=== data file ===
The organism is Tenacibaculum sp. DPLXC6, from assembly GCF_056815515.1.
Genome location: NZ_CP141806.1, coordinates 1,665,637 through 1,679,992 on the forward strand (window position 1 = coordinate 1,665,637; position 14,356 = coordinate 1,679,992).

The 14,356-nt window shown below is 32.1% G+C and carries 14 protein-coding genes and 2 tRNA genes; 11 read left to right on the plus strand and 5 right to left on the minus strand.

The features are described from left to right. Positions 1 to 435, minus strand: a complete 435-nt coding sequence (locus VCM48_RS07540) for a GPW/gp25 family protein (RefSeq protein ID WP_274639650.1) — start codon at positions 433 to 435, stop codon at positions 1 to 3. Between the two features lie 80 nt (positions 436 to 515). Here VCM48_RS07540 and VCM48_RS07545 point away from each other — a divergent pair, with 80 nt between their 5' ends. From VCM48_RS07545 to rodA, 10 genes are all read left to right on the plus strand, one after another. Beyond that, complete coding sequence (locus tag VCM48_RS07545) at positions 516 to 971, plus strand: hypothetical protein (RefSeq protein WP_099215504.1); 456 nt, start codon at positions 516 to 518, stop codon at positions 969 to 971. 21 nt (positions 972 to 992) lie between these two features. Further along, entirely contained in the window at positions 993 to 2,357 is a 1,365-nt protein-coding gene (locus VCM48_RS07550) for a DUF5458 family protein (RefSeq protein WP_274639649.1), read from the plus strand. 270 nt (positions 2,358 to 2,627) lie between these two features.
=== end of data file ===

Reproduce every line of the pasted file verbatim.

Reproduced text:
The organism is Tenacibaculum sp. DPLXC6, from assembly GCF_056815515.1.
Genome location: NZ_CP141806.1, coordinates 1,665,637 through 1,679,992 on the forward strand (window position 1 = coordinate 1,665,637; position 14,356 = coordinate 1,679,992).

The 14,356-nt window shown below is 32.1% G+C and carries 14 protein-coding genes and 2 tRNA genes; 11 read left to right on the plus strand and 5 right to left on the minus strand.

The features are described from left to right. Positions 1 to 435, minus strand: a complete 435-nt coding sequence (locus VCM48_RS07540) for a GPW/gp25 family protein (RefSeq protein ID WP_274639650.1) — start codon at positions 433 to 435, stop codon at positions 1 to 3. Between the two features lie 80 nt (positions 436 to 515). Here VCM48_RS07540 and VCM48_RS07545 point away from each other — a divergent pair, with 80 nt between their 5' ends. From VCM48_RS07545 to rodA, 10 genes are all read left to right on the plus strand, one after another. Beyond that, complete coding sequence (locus tag VCM48_RS07545) at positions 516 to 971, plus strand: hypothetical protein (RefSeq protein WP_099215504.1); 456 nt, start codon at positions 516 to 518, stop codon at positions 969 to 971. 21 nt (positions 972 to 992) lie between these two features. Further along, entirely contained in the window at positions 993 to 2,357 is a 1,365-nt protein-coding gene (locus VCM48_RS07550) for a DUF5458 family protein (RefSeq protein WP_274639649.1), read from the plus strand. 270 nt (positions 2,358 to 2,627) lie between these two features.